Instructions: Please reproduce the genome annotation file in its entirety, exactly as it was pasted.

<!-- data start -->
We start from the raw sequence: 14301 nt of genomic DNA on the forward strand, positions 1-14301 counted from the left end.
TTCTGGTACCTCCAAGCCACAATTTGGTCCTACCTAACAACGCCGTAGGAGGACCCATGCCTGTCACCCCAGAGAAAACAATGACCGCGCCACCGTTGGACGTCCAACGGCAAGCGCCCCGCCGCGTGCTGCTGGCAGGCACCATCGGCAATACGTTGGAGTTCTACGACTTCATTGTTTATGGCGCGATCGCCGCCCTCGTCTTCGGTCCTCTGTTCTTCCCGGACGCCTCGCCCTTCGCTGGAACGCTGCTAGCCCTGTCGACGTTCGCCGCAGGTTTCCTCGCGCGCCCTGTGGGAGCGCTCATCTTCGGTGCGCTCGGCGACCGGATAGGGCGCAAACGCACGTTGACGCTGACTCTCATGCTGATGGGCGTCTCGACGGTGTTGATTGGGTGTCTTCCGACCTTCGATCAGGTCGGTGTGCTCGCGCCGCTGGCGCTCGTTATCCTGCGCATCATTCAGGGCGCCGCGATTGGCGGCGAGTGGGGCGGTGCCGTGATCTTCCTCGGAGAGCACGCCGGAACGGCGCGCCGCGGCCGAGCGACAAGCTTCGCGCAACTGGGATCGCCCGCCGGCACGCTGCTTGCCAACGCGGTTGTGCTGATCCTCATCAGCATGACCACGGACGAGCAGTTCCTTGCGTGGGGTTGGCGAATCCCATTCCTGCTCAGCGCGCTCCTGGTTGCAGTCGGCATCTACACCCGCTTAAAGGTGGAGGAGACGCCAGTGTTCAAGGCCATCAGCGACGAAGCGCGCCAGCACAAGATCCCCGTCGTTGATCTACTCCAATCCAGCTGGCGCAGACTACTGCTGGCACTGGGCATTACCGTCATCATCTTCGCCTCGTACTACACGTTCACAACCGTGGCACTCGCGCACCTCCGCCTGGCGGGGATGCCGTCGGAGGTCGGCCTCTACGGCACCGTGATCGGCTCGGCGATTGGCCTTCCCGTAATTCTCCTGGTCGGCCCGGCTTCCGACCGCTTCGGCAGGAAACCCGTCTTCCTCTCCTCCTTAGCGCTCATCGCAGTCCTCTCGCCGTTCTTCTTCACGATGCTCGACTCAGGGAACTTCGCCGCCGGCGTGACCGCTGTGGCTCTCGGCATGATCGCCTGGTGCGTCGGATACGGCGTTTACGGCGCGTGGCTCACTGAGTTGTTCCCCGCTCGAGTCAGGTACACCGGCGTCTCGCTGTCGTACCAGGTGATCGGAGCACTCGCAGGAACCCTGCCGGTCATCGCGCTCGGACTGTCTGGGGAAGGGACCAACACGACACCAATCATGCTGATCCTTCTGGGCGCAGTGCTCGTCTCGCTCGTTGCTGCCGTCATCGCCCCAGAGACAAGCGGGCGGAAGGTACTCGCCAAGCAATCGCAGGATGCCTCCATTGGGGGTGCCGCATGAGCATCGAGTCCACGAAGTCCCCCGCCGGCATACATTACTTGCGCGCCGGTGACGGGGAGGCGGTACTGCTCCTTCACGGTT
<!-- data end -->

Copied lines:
We start from the raw sequence: 14301 nt of genomic DNA on the forward strand, positions 1-14301 counted from the left end.
TTCTGGTACCTCCAAGCCACAATTTGGTCCTACCTAACAACGCCGTAGGAGGACCCATGCCTGTCACCCCAGAGAAAACAATGACCGCGCCACCGTTGGACGTCCAACGGCAAGCGCCCCGCCGCGTGCTGCTGGCAGGCACCATCGGCAATACGTTGGAGTTCTACGACTTCATTGTTTATGGCGCGATCGCCGCCCTCGTCTTCGGTCCTCTGTTCTTCCCGGACGCCTCGCCCTTCGCTGGAACGCTGCTAGCCCTGTCGACGTTCGCCGCAGGTTTCCTCGCGCGCCCTGTGGGAGCGCTCATCTTCGGTGCGCTCGGCGACCGGATAGGGCGCAAACGCACGTTGACGCTGACTCTCATGCTGATGGGCGTCTCGACGGTGTTGATTGGGTGTCTTCCGACCTTCGATCAGGTCGGTGTGCTCGCGCCGCTGGCGCTCGTTATCCTGCGCATCATTCAGGGCGCCGCGATTGGCGGCGAGTGGGGCGGTGCCGTGATCTTCCTCGGAGAGCACGCCGGAACGGCGCGCCGCGGCCGAGCGACAAGCTTCGCGCAACTGGGATCGCCCGCCGGCACGCTGCTTGCCAACGCGGTTGTGCTGATCCTCATCAGCATGACCACGGACGAGCAGTTCCTTGCGTGGGGTTGGCGAATCCCATTCCTGCTCAGCGCGCTCCTGGTTGCAGTCGGCATCTACACCCGCTTAAAGGTGGAGGAGACGCCAGTGTTCAAGGCCATCAGCGACGAAGCGCGCCAGCACAAGATCCCCGTCGTTGATCTACTCCAATCCAGCTGGCGCAGACTACTGCTGGCACTGGGCATTACCGTCATCATCTTCGCCTCGTACTACACGTTCACAACCGTGGCACTCGCGCACCTCCGCCTGGCGGGGATGCCGTCGGAGGTCGGCCTCTACGGCACCGTGATCGGCTCGGCGATTGGCCTTCCCGTAATTCTCCTGGTCGGCCCGGCTTCCGACCGCTTCGGCAGGAAACCCGTCTTCCTCTCCTCCTTAGCGCTCATCGCAGTCCTCTCGCCGTTCTTCTTCACGATGCTCGACTCAGGGAACTTCGCCGCCGGCGTGACCGCTGTGGCTCTCGGCATGATCGCCTGGTGCGTCGGATACGGCGTTTACGGCGCGTGGCTCACTGAGTTGTTCCCCGCTCGAGTCAGGTACACCGGCGTCTCGCTGTCGTACCAGGTGATCGGAGCACTCGCAGGAACCCTGCCGGTCATCGCGCTCGGACTGTCTGGGGAAGGGACCAACACGACACCAATCATGCTGATCCTTCTGGGCGCAGTGCTCGTCTCGCTCGTTGCTGCCGTCATCGCCCCAGAGACAAGCGGGCGGAAGGTACTCGCCAAGCAATCGCAGGATGCCTCCATTGGGGGTGCCGCATGAGCATCGAGTCCACGAAGTCCCCCGCCGGCATACATTACTTGCGCGCCGGTGACGGGGAGGCGGTACTGCTCCTTCACGGTT